Math and Publishing: A Report of My Phone Call with a Young Student

The email read: “My algebra teacher asked me to contact someone in a profession I’m interested in pursuing to find out where math is used. Is there someone in your organization I could speak to?”

“Yeah, me. I love speaking with young people,” I wrote back. “I’d be glad to be interviewed for your homework assignment.”

Later that day I was on the phone with Madison, an eighth grader from Florida, who loves reading and writing and is in a special accelerated program where her teacher (who I’m certain is a good one) strongly believes education needs to be relevant.

Where is math used in writing and publishing?


Madison reads above her grade level. When she was in third grade she read at the seventh grade level. Now fourteen, she’s currently enjoying The Pearl by John Steinbeck. I suggested she try the Dragonriders of Pern series by Anne McCaffrey. She has a tenacious policy never to abandon a book once she begins reading it. Half our conversation focused on questions about what I do for a living and half focused on the initial issue of mathematics.

I told her I had gone through college-level calculus in my studies.

“Where do you use math?” she asked.

“In accounting expenses and income and figuring out how to charge for my services… In calculating the tips on my lunch bill when I eat out with clients and colleagues… In trying to apportion the time in my day… In figuring out how many inches the spine of a cover needs to be based on the page count of a book and the thickness of the paper stock the interior is being printed on…”

“Anywhere else?”

“Knowing math has made me appreciate the world. it comes up sometimes when I’m editing or writing a book. For instance, did you know that sine waves from trigonometry can express sound waves? Or that everything in nature can be expressed in fractal patterns? That the human brain find harmony in the geometry of the golden mean ratio, which shows up in music, in swirling seashells, in the proportions of people’s faces, and in Ancient Greek and Roman temples?”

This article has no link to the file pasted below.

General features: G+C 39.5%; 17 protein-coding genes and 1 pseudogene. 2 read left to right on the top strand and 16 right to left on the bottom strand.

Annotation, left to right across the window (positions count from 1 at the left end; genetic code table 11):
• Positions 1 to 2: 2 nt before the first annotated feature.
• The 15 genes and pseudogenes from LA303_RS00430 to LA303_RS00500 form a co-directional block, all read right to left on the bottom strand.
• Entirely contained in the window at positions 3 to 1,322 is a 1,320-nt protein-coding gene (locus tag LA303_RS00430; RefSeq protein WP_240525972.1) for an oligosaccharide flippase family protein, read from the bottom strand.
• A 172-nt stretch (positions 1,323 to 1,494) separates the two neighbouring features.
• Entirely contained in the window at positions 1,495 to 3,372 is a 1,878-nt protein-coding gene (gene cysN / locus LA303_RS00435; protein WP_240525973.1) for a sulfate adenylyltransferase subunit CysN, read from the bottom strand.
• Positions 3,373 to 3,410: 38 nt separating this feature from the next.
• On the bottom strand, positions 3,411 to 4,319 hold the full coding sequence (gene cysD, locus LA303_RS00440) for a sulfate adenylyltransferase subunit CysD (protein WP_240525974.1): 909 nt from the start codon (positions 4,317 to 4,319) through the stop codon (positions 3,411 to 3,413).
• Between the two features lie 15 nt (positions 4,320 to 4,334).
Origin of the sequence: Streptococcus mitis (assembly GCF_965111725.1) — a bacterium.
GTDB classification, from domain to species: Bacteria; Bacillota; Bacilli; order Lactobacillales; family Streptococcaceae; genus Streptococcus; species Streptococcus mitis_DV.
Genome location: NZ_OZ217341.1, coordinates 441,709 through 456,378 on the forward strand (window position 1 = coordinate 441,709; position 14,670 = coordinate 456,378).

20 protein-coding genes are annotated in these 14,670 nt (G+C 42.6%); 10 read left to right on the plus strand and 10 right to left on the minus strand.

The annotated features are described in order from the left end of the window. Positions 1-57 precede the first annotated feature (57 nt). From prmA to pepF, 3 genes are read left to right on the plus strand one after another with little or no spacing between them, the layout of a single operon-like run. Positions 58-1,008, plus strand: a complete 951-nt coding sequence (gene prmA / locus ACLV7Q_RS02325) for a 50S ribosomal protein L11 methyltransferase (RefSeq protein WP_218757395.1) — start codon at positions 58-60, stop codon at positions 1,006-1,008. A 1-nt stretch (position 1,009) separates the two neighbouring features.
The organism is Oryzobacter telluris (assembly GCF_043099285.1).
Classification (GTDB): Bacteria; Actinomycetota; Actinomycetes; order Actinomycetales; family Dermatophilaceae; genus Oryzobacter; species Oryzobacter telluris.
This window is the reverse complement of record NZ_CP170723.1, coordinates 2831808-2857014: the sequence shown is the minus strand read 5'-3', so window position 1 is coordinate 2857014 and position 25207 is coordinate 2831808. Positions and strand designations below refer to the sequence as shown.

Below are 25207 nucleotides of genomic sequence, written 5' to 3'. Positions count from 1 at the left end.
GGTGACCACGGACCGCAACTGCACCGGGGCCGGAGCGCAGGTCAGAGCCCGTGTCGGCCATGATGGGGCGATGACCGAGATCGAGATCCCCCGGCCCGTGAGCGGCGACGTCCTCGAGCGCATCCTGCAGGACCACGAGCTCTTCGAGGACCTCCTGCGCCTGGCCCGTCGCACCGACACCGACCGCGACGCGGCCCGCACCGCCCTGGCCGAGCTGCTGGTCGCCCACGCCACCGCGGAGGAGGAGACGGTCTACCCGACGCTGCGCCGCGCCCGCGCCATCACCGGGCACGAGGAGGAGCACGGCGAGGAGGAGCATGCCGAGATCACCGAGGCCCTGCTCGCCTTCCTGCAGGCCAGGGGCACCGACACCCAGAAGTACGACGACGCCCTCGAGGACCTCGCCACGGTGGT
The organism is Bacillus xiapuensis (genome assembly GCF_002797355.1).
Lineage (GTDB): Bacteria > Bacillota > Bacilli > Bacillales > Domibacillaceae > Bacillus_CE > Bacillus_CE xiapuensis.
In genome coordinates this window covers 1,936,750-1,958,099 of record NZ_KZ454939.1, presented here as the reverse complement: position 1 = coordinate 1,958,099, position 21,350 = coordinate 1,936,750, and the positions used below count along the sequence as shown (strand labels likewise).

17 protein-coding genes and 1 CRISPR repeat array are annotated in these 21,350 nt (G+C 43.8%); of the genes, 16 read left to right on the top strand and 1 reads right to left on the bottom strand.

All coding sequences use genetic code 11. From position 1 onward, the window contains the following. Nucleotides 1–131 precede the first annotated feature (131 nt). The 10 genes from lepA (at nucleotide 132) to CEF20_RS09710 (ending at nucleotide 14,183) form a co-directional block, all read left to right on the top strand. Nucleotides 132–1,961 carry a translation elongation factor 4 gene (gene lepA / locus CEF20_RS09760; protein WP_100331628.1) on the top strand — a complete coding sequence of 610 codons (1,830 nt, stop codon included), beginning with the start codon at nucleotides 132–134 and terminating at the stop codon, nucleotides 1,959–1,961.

Sometimes I work on books that are about science and include math. Being able to comprehend those books has enriched my thinking.

It was an awesome question that I highly recommend everybody consider. I thoroughly enjoyed meeting Madison by phone, and I got the sense that she’d make a terrific editor in due course because, among other things, she said she could tell about people’s personalities from their writing.

Her last question to me was: “How do you think I could best prepare myself for a career in publishing?” A very good question to ask, especially since the world is always changing and our skills need to change along with it. I figure she’s got eight more years to prepare to launch in life. By then the publishing field may not look much like it does now–considering that technological development makes the computer systems and software we use obsolete every two to four years.

What remains when everything else in this industry changes? Ability to discern quality writing. Ability to articulate perception from reading. How human beings connect. After a few moments of consideration, I suggested she get on her high school and college newspapers, keep reading voraciously, and when she liked something a lot and thought it was well done to make a point to read it a second time and try to figure out what about it made it work.

That last suggestion in particular is probably good advice for all writers–of any age.

If you’re reading this, thanks Madison! I hope you have a good summer.